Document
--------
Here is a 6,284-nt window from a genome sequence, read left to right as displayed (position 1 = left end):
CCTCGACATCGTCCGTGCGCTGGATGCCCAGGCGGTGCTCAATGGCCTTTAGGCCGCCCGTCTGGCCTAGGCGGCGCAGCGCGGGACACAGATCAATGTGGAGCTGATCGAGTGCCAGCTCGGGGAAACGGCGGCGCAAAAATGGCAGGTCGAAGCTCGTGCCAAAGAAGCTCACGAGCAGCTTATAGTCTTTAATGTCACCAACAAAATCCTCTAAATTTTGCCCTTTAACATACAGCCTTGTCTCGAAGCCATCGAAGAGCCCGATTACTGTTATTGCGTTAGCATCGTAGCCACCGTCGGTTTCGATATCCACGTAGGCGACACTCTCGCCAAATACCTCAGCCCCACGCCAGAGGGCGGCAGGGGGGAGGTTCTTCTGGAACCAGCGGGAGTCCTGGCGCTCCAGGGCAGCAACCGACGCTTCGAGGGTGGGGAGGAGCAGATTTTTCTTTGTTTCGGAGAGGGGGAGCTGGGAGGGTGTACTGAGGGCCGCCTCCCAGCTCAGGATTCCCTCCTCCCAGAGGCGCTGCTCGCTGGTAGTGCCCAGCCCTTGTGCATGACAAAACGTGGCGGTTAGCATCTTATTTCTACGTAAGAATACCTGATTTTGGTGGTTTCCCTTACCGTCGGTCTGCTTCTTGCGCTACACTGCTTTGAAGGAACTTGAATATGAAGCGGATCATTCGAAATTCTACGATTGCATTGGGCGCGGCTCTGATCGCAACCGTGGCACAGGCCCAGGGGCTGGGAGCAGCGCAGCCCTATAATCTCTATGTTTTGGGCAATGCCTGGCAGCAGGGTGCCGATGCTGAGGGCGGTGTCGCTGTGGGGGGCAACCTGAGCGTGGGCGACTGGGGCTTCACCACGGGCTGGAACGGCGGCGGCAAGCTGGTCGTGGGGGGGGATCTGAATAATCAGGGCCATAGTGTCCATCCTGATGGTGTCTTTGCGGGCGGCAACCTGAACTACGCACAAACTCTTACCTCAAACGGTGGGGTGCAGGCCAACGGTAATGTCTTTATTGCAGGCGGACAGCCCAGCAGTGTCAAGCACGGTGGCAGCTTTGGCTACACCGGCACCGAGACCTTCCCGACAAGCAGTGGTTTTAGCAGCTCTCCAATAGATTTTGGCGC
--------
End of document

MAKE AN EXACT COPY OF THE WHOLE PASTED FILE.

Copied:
Here is a 6,284-nt window from a genome sequence, read left to right as displayed (position 1 = left end):
CCTCGACATCGTCCGTGCGCTGGATGCCCAGGCGGTGCTCAATGGCCTTTAGGCCGCCCGTCTGGCCTAGGCGGCGCAGCGCGGGACACAGATCAATGTGGAGCTGATCGAGTGCCAGCTCGGGGAAACGGCGGCGCAAAAATGGCAGGTCGAAGCTCGTGCCAAAGAAGCTCACGAGCAGCTTATAGTCTTTAATGTCACCAACAAAATCCTCTAAATTTTGCCCTTTAACATACAGCCTTGTCTCGAAGCCATCGAAGAGCCCGATTACTGTTATTGCGTTAGCATCGTAGCCACCGTCGGTTTCGATATCCACGTAGGCGACACTCTCGCCAAATACCTCAGCCCCACGCCAGAGGGCGGCAGGGGGGAGGTTCTTCTGGAACCAGCGGGAGTCCTGGCGCTCCAGGGCAGCAACCGACGCTTCGAGGGTGGGGAGGAGCAGATTTTTCTTTGTTTCGGAGAGGGGGAGCTGGGAGGGTGTACTGAGGGCCGCCTCCCAGCTCAGGATTCCCTCCTCCCAGAGGCGCTGCTCGCTGGTAGTGCCCAGCCCTTGTGCATGACAAAACGTGGCGGTTAGCATCTTATTTCTACGTAAGAATACCTGATTTTGGTGGTTTCCCTTACCGTCGGTCTGCTTCTTGCGCTACACTGCTTTGAAGGAACTTGAATATGAAGCGGATCATTCGAAATTCTACGATTGCATTGGGCGCGGCTCTGATCGCAACCGTGGCACAGGCCCAGGGGCTGGGAGCAGCGCAGCCCTATAATCTCTATGTTTTGGGCAATGCCTGGCAGCAGGGTGCCGATGCTGAGGGCGGTGTCGCTGTGGGGGGCAACCTGAGCGTGGGCGACTGGGGCTTCACCACGGGCTGGAACGGCGGCGGCAAGCTGGTCGTGGGGGGGGATCTGAATAATCAGGGCCATAGTGTCCATCCTGATGGTGTCTTTGCGGGCGGCAACCTGAACTACGCACAAACTCTTACCTCAAACGGTGGGGTGCAGGCCAACGGTAATGTCTTTATTGCAGGCGGACAGCCCAGCAGTGTCAAGCACGGTGGCAGCTTTGGCTACACCGGCACCGAGACCTTCCCGACAAGCAGTGGTTTTAGCAGCTCTCCAATAGATTTTGGCGC